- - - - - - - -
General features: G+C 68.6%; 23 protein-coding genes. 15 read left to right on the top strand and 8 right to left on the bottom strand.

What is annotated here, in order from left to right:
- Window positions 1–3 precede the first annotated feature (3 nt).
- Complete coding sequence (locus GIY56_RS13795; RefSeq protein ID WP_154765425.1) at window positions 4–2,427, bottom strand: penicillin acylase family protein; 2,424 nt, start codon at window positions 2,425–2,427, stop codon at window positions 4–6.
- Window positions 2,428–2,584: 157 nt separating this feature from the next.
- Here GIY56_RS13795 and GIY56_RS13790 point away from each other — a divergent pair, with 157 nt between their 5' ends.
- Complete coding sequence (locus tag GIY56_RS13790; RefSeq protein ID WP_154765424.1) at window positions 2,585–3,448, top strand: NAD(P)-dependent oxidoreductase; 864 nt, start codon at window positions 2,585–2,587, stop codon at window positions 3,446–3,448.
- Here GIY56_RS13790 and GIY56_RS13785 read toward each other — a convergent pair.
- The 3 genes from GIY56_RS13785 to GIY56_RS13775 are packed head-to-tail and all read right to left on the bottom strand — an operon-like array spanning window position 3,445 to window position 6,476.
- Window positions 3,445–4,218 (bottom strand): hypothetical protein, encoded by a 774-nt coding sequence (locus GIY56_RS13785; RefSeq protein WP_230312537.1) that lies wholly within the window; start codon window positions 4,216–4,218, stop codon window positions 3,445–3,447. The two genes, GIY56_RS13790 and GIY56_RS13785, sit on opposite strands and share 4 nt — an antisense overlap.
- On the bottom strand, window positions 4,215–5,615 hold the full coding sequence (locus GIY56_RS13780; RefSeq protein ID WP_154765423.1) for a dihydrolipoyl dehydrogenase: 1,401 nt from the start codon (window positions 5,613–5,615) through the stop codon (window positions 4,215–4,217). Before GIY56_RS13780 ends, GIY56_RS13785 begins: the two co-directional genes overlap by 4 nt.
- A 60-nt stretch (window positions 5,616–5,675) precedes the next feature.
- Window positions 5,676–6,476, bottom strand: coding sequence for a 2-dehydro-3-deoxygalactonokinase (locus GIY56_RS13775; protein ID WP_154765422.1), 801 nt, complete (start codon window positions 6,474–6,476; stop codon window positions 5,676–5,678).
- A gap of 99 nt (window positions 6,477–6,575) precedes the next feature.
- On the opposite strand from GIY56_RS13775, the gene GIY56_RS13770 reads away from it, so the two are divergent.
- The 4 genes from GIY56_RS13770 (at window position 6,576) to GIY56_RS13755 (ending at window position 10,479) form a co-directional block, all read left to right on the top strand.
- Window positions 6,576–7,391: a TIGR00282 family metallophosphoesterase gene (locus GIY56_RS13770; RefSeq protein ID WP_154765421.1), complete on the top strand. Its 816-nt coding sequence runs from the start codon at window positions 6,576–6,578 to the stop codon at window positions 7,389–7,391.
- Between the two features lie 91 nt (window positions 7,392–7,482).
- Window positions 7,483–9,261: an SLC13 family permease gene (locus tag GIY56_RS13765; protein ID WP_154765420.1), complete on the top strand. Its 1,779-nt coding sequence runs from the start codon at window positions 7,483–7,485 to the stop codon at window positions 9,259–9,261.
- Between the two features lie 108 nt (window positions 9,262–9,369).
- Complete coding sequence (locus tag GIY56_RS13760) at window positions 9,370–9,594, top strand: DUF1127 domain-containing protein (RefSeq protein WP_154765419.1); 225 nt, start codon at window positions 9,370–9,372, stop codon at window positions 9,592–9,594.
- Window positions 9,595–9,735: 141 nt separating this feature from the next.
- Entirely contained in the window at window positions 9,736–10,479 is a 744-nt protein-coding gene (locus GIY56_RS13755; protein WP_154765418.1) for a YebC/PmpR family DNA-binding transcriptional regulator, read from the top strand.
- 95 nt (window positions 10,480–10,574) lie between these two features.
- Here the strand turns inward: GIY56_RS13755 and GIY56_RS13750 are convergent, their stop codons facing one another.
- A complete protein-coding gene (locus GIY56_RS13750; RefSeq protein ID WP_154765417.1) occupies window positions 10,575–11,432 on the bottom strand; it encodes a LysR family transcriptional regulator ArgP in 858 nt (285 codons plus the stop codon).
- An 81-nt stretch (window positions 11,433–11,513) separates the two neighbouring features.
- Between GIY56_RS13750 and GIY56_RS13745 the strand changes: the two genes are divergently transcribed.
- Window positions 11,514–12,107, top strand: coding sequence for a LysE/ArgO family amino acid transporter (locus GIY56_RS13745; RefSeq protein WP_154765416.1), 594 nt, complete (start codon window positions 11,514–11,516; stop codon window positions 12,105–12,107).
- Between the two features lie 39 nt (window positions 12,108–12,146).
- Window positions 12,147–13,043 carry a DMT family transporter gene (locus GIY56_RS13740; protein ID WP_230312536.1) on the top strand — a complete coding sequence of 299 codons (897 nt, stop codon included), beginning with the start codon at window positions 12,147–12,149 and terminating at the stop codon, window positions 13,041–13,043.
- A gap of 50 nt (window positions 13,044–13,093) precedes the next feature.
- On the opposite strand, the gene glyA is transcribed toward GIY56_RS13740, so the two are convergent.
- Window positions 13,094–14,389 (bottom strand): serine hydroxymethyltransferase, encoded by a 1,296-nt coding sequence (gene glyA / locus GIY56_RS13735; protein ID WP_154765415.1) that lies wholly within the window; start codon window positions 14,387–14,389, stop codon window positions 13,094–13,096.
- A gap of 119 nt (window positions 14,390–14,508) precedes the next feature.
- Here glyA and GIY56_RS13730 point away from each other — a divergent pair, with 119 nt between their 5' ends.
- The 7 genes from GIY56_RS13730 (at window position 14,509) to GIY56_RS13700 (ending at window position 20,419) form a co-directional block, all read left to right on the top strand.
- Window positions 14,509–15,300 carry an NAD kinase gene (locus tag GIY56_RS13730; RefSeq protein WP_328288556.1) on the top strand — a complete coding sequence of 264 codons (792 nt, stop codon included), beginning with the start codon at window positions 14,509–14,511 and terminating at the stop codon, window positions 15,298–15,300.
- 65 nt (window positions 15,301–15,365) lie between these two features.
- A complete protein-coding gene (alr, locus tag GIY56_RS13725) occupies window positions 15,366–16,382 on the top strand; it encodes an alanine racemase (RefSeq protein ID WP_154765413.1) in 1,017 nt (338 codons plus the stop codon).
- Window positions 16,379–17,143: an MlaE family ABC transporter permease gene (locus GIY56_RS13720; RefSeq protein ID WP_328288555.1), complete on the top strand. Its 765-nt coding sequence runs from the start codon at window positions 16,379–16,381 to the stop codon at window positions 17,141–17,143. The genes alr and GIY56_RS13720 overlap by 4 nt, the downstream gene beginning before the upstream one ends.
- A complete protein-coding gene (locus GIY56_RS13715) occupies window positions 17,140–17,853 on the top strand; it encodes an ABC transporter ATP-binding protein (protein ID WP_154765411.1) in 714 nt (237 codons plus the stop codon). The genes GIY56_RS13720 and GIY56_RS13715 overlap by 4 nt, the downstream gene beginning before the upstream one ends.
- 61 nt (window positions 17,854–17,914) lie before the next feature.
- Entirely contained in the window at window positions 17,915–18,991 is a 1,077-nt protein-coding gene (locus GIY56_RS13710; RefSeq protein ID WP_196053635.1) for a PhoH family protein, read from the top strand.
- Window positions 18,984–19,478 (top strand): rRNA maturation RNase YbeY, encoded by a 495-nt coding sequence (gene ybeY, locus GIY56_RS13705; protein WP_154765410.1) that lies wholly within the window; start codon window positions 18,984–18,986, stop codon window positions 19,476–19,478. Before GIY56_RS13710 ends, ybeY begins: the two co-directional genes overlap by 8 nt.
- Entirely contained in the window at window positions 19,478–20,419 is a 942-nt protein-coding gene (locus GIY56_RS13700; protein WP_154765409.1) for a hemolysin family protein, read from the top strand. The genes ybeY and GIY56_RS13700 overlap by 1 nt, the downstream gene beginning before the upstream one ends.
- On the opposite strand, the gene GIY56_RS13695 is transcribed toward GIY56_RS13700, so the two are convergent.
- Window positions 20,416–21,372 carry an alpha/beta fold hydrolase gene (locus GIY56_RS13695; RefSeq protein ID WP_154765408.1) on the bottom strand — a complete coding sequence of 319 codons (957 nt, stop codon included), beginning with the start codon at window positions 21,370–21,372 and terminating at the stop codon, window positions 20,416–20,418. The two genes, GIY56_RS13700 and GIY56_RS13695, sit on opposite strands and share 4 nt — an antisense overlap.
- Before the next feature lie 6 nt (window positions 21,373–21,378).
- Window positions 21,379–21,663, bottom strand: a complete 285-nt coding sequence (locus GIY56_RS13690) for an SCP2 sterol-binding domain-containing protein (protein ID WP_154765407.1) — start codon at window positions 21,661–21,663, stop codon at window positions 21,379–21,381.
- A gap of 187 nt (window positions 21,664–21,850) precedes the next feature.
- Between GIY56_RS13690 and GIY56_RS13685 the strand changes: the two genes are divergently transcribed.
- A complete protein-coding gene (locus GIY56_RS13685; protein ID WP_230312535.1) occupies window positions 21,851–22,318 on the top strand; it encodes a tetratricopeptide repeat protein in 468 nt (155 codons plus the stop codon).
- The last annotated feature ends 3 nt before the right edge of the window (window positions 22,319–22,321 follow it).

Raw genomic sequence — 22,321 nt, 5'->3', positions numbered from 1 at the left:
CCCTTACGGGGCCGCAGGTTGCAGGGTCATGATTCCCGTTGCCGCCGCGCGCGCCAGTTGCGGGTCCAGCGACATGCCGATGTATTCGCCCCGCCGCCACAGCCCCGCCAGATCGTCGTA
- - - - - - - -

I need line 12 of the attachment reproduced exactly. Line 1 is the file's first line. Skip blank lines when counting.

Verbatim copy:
- A 60-nt stretch (window positions 5,616–5,675) precedes the next feature.